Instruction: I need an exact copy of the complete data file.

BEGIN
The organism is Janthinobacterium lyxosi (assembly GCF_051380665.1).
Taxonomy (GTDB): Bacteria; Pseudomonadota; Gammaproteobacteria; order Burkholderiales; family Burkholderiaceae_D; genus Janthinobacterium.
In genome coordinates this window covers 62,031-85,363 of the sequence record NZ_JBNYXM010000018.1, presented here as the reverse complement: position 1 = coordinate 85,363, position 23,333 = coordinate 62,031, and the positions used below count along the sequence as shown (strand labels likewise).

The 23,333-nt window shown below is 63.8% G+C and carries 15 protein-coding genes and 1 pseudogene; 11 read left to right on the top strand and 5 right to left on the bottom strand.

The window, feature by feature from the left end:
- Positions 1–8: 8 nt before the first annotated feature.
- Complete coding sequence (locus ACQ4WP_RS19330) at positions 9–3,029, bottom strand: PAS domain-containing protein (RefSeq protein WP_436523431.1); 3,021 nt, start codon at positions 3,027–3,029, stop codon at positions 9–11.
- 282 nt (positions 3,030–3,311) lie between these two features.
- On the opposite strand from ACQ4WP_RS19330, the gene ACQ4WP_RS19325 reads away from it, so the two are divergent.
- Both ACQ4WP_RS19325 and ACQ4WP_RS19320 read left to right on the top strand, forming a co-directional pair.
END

The organism is Janthinobacterium lyxosi (assembly GCF_051380665.1).
Taxonomy (GTDB): Bacteria; Pseudomonadota; Gammaproteobacteria; order Burkholderiales; family Burkholderiaceae_D; genus Janthinobacterium.
In genome coordinates this window covers 62,031-85,363 of the sequence record NZ_JBNYXM010000018.1, presented here as the reverse complement: position 1 = coordinate 85,363, position 23,333 = coordinate 62,031, and the positions used below count along the sequence as shown (strand labels likewise).

The 23,333-nt window shown below is 63.8% G+C and carries 15 protein-coding genes and 1 pseudogene; 11 read left to right on the top strand and 5 right to left on the bottom strand.

The window, feature by feature from the left end:
- Positions 1–8: 8 nt before the first annotated feature.
- Complete coding sequence (locus ACQ4WP_RS19330) at positions 9–3,029, bottom strand: PAS domain-containing protein (RefSeq protein WP_436523431.1); 3,021 nt, start codon at positions 3,027–3,029, stop codon at positions 9–11.
- 282 nt (positions 3,030–3,311) lie between these two features.
- On the opposite strand from ACQ4WP_RS19330, the gene ACQ4WP_RS19325 reads away from it, so the two are divergent.
- Both ACQ4WP_RS19325 and ACQ4WP_RS19320 read left to right on the top strand, forming a co-directional pair.